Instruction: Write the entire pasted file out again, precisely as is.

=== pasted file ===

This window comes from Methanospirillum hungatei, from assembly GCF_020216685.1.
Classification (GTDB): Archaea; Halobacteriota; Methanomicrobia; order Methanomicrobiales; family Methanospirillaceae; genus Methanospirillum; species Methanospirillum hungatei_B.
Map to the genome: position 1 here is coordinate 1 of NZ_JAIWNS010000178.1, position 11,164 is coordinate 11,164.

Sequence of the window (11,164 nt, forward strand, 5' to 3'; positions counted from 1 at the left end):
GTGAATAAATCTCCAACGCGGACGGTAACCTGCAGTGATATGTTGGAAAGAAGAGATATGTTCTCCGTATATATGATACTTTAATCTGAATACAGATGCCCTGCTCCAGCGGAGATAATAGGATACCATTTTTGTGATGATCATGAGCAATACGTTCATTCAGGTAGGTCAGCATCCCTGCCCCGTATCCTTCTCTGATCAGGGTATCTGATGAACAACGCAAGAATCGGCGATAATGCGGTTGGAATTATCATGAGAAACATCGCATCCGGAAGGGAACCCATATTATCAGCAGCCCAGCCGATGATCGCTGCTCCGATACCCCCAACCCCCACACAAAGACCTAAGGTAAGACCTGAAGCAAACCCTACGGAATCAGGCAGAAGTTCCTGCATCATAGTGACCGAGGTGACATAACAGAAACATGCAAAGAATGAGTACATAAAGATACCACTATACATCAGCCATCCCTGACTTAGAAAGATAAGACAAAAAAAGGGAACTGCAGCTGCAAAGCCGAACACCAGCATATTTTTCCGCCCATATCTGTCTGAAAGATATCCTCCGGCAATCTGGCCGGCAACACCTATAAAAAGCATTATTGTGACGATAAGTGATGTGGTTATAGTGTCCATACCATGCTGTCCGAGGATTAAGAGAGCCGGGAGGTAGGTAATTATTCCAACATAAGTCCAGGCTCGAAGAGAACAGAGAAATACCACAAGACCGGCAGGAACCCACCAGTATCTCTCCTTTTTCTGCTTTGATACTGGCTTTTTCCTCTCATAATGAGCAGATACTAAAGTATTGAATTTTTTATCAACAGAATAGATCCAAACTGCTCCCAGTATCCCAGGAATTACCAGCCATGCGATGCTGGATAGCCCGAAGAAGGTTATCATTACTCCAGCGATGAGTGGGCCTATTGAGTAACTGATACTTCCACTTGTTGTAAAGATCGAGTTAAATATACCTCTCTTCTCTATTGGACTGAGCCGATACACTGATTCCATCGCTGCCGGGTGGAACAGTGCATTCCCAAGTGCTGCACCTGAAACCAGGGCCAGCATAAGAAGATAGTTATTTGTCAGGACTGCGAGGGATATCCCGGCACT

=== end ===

This window comes from Methanospirillum hungatei, from assembly GCF_020216685.1.
Classification (GTDB): Archaea; Halobacteriota; Methanomicrobia; order Methanomicrobiales; family Methanospirillaceae; genus Methanospirillum; species Methanospirillum hungatei_B.
Map to the genome: position 1 here is coordinate 1 of NZ_JAIWNS010000178.1, position 11,164 is coordinate 11,164.

Sequence of the window (11,164 nt, forward strand, 5' to 3'; positions counted from 1 at the left end):
GTGAATAAATCTCCAACGCGGACGGTAACCTGCAGTGATATGTTGGAAAGAAGAGATATGTTCTCCGTATATATGATACTTTAATCTGAATACAGATGCCCTGCTCCAGCGGAGATAATAGGATACCATTTTTGTGATGATCATGAGCAATACGTTCATTCAGGTAGGTCAGCATCCCTGCCCCGTATCCTTCTCTGATCAGGGTATCTGATGAACAACGCAAGAATCGGCGATAATGCGGTTGGAATTATCATGAGAAACATCGCATCCGGAAGGGAACCCATATTATCAGCAGCCCAGCCGATGATCGCTGCTCCGATACCCCCAACCCCCACACAAAGACCTAAGGTAAGACCTGAAGCAAACCCTACGGAATCAGGCAGAAGTTCCTGCATCATAGTGACCGAGGTGACATAACAGAAACATGCAAAGAATGAGTACATAAAGATACCACTATACATCAGCCATCCCTGACTTAGAAAGATAAGACAAAAAAAGGGAACTGCAGCTGCAAAGCCGAACACCAGCATATTTTTCCGCCCATATCTGTCTGAAAGATATCCTCCGGCAATCTGGCCGGCAACACCTATAAAAAGCATTATTGTGACGATAAGTGATGTGGTTATAGTGTCCATACCATGCTGTCCGAGGATTAAGAGAGCCGGGAGGTAGGTAATTATTCCAACATAAGTCCAGGCTCGAAGAGAACAGAGAAATACCACAAGACCGGCAGGAACCCACCAGTATCTCTCCTTTTTCTGCTTTGATACTGGCTTTTTCCTCTCATAATGAGCAGATACTAAAGTATTGAATTTTTTATCAACAGAATAGATCCAAACTGCTCCCAGTATCCCAGGAATTACCAGCCATGCGATGCTGGATAGCCCGAAGAAGGTTATCATTACTCCAGCGATGAGTGGGCCTATTGAGTAACTGATACTTCCACTTGTTGTAAAGATCGAGTTAAATATACCTCTCTTCTCTATTGGACTGAGCCGATACACTGATTCCATCGCTGCCGGGTGGAACAGTGCATTCCCAAGTGCTGCACCTGAAACCAGGGCCAGCATAAGAAGATAGTTATTTGTCAGGACTGCGAGGGATATCCCGGCACT